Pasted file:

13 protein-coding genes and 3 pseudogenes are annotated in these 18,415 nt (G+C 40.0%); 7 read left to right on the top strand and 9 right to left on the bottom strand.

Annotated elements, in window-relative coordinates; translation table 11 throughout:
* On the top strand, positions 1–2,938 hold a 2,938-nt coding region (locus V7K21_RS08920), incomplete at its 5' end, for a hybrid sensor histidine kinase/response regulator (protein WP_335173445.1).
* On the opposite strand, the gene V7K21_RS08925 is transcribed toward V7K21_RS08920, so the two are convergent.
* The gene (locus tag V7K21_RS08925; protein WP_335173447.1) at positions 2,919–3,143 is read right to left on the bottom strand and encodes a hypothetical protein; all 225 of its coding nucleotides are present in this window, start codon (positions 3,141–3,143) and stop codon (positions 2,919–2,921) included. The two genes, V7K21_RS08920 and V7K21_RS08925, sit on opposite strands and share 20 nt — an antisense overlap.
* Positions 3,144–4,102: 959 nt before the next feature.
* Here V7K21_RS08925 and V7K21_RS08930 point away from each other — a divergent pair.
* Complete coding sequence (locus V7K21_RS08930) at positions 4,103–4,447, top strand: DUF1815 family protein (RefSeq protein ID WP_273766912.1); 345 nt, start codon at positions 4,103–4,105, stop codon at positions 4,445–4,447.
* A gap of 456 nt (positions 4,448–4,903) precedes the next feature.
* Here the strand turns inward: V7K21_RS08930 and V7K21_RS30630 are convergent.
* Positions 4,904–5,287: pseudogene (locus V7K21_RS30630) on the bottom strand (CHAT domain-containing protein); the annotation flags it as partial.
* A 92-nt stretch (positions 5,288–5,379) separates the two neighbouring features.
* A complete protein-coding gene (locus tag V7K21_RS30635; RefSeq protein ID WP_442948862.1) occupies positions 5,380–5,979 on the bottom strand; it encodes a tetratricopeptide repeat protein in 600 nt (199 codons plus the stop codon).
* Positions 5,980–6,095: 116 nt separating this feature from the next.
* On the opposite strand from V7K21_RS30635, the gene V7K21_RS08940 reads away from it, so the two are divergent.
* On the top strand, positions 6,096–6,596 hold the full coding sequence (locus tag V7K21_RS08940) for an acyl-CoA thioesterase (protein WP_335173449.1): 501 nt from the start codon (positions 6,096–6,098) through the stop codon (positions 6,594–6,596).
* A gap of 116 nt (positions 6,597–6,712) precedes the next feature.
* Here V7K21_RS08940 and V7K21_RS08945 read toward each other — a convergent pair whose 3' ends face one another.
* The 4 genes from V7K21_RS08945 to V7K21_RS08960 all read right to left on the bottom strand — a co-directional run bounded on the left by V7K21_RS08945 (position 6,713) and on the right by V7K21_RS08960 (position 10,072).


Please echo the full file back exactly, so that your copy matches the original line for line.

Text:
13 protein-coding genes and 3 pseudogenes are annotated in these 18,415 nt (G+C 40.0%); 7 read left to right on the top strand and 9 right to left on the bottom strand.

Annotated elements, in window-relative coordinates; translation table 11 throughout:
* On the top strand, positions 1–2,938 hold a 2,938-nt coding region (locus V7K21_RS08920), incomplete at its 5' end, for a hybrid sensor histidine kinase/response regulator (protein WP_335173445.1).
* On the opposite strand, the gene V7K21_RS08925 is transcribed toward V7K21_RS08920, so the two are convergent.
* The gene (locus tag V7K21_RS08925; protein WP_335173447.1) at positions 2,919–3,143 is read right to left on the bottom strand and encodes a hypothetical protein; all 225 of its coding nucleotides are present in this window, start codon (positions 3,141–3,143) and stop codon (positions 2,919–2,921) included. The two genes, V7K21_RS08920 and V7K21_RS08925, sit on opposite strands and share 20 nt — an antisense overlap.
* Positions 3,144–4,102: 959 nt before the next feature.
* Here V7K21_RS08925 and V7K21_RS08930 point away from each other — a divergent pair.
* Complete coding sequence (locus V7K21_RS08930) at positions 4,103–4,447, top strand: DUF1815 family protein (RefSeq protein ID WP_273766912.1); 345 nt, start codon at positions 4,103–4,105, stop codon at positions 4,445–4,447.
* A gap of 456 nt (positions 4,448–4,903) precedes the next feature.
* Here the strand turns inward: V7K21_RS08930 and V7K21_RS30630 are convergent.
* Positions 4,904–5,287: pseudogene (locus V7K21_RS30630) on the bottom strand (CHAT domain-containing protein); the annotation flags it as partial.
* A 92-nt stretch (positions 5,288–5,379) separates the two neighbouring features.
* A complete protein-coding gene (locus tag V7K21_RS30635; RefSeq protein ID WP_442948862.1) occupies positions 5,380–5,979 on the bottom strand; it encodes a tetratricopeptide repeat protein in 600 nt (199 codons plus the stop codon).
* Positions 5,980–6,095: 116 nt separating this feature from the next.
* On the opposite strand from V7K21_RS30635, the gene V7K21_RS08940 reads away from it, so the two are divergent.
* On the top strand, positions 6,096–6,596 hold the full coding sequence (locus tag V7K21_RS08940) for an acyl-CoA thioesterase (protein WP_335173449.1): 501 nt from the start codon (positions 6,096–6,098) through the stop codon (positions 6,594–6,596).
* A gap of 116 nt (positions 6,597–6,712) precedes the next feature.
* Here V7K21_RS08940 and V7K21_RS08945 read toward each other — a convergent pair whose 3' ends face one another.
* The 4 genes from V7K21_RS08945 to V7K21_RS08960 all read right to left on the bottom strand — a co-directional run bounded on the left by V7K21_RS08945 (position 6,713) and on the right by V7K21_RS08960 (position 10,072).